Alone on an island after a shipwreck, Hank (Paul Dano) has given up hope and is trying to hang himself when he sees a body on the beach. Although the man – who Hank christens Manny (Daniel Radcliffe) is dead – Hank soon sees a benefit from his new companion; his constant flatulence. As Hank tries to get home, and strikes up a strange friendship with Manny, he explores life, love and his relationships.
If you have heard of Swiss Army Man, then chances are you have heard that Daniel Radcliffe plays a farting corpse. While this is strictly true, there is a lot more to the film, including a surprising warmth and sweetness, buried underneath the film’s downright oddness, which is wears openly on its sleeve.
Paul Dano leads the cast as Hank. All we know about the character is that he was washed up on the island during a storm, and has had enough of life without company or food. Through his relationship with Manny – which is admittedly all in his head – the audience learns more about this character, why there doesn’t seem to be a search party out for him, and his views on life and love. Daniel Radcliffe makes the flatulent Manny a combination of a friend, multi-tool and tabula rasa for Hank to pour his ideals into. Manny gets most of the smiles throughout the film – there are no outright laughs, unless you find farts hilarious – and his character becomes gentle and childlike with a strong sense of loyalty. Both performances in the film are wonderful and they compliment one another incredibly well. The rest of the cast features Mary Elizabeth Winstead, Shane Carruth and Richard Gross.
Writer/directors Dan Kwan and Daniel Scheinert – credited as Daniels – have taken an incredibly odd premise, kept it weird, but somehow managed to make it a touching bromance, adventure tale and existential exploration. The dialogue is smart and often raises a wry smile from the audience, and there is plenty of warmth and heart in the film. It is easy to see why more delicate audiences could be turned off, since there is a lot of discussion of poop, masturbation, erections and flatulence, but there is a warm and gentle heart at the centre of Swiss Army Man, which is in some ways, unexpected.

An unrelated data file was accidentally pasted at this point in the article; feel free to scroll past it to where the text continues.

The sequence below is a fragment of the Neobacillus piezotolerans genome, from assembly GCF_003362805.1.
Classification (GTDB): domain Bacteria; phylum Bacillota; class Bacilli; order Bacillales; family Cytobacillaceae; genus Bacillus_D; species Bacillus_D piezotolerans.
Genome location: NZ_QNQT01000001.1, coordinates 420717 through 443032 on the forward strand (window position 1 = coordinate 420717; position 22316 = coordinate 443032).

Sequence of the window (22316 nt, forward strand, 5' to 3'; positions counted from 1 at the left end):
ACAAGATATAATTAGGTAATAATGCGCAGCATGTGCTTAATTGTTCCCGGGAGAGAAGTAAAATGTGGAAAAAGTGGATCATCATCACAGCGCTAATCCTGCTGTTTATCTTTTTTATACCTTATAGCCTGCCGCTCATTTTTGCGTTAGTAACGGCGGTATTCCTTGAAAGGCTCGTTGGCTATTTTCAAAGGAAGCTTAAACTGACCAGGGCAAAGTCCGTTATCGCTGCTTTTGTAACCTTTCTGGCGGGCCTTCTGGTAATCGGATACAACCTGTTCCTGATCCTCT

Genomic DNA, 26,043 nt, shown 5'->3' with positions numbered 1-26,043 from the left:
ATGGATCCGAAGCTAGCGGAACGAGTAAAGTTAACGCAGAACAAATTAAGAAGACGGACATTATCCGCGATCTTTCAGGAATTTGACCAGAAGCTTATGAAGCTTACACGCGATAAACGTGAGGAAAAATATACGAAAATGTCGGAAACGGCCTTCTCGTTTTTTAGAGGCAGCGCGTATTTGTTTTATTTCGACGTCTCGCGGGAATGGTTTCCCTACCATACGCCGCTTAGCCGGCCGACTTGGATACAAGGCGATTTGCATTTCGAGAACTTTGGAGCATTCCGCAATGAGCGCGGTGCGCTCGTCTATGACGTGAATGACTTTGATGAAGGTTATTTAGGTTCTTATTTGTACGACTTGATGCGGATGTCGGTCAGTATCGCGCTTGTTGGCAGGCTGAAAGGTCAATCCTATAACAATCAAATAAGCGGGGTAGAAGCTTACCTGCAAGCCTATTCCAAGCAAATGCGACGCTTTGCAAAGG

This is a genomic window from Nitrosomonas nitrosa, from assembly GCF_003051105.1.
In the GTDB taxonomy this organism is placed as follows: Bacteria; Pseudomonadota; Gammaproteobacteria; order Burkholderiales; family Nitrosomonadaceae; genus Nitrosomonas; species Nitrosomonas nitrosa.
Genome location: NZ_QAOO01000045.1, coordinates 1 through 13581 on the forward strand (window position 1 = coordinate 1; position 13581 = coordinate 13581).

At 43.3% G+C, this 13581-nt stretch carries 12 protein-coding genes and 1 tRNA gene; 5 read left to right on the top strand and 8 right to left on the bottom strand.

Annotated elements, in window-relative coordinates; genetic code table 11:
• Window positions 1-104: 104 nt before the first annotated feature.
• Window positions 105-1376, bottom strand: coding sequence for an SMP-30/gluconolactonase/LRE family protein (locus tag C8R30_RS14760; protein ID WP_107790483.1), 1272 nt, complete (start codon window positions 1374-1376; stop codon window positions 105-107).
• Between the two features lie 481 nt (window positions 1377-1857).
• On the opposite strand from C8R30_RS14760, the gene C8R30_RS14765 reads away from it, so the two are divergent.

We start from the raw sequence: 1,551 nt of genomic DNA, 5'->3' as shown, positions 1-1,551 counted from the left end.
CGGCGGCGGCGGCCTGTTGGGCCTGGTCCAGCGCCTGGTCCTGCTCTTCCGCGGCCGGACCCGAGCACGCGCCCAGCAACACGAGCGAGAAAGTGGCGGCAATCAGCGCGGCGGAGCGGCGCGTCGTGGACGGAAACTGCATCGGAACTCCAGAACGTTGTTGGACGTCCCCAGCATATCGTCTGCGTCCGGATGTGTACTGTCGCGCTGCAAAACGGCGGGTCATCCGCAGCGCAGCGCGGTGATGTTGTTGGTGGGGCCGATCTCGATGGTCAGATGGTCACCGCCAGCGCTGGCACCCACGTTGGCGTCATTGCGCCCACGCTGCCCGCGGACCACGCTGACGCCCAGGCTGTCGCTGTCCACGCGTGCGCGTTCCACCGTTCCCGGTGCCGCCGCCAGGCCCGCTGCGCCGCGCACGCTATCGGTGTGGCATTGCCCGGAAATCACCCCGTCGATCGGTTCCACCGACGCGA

As directors, Kwan and Schienert keep the film moving at a decent pace, and keep the mystery of Hank’s stranding to themselves, in order to keep the film engaging. It would be easy to stay superficial on such an odd film, and dismiss it out of hand, but there is a lot to explore here, such as the nature of mental health, survival and the day dreams that get us through those long and dull afternoons. The performances from the two leads are superb, although it all goes to hell once civilisation begins to creep in.
In all, Swiss Army Man is a rare, weird and charming delight. The two leads are strong in their sublimely bizarre roles, the story is touching but it all falls apart in the final 10 minutes, leaving the film feeling rather unfinished and let down by its ending.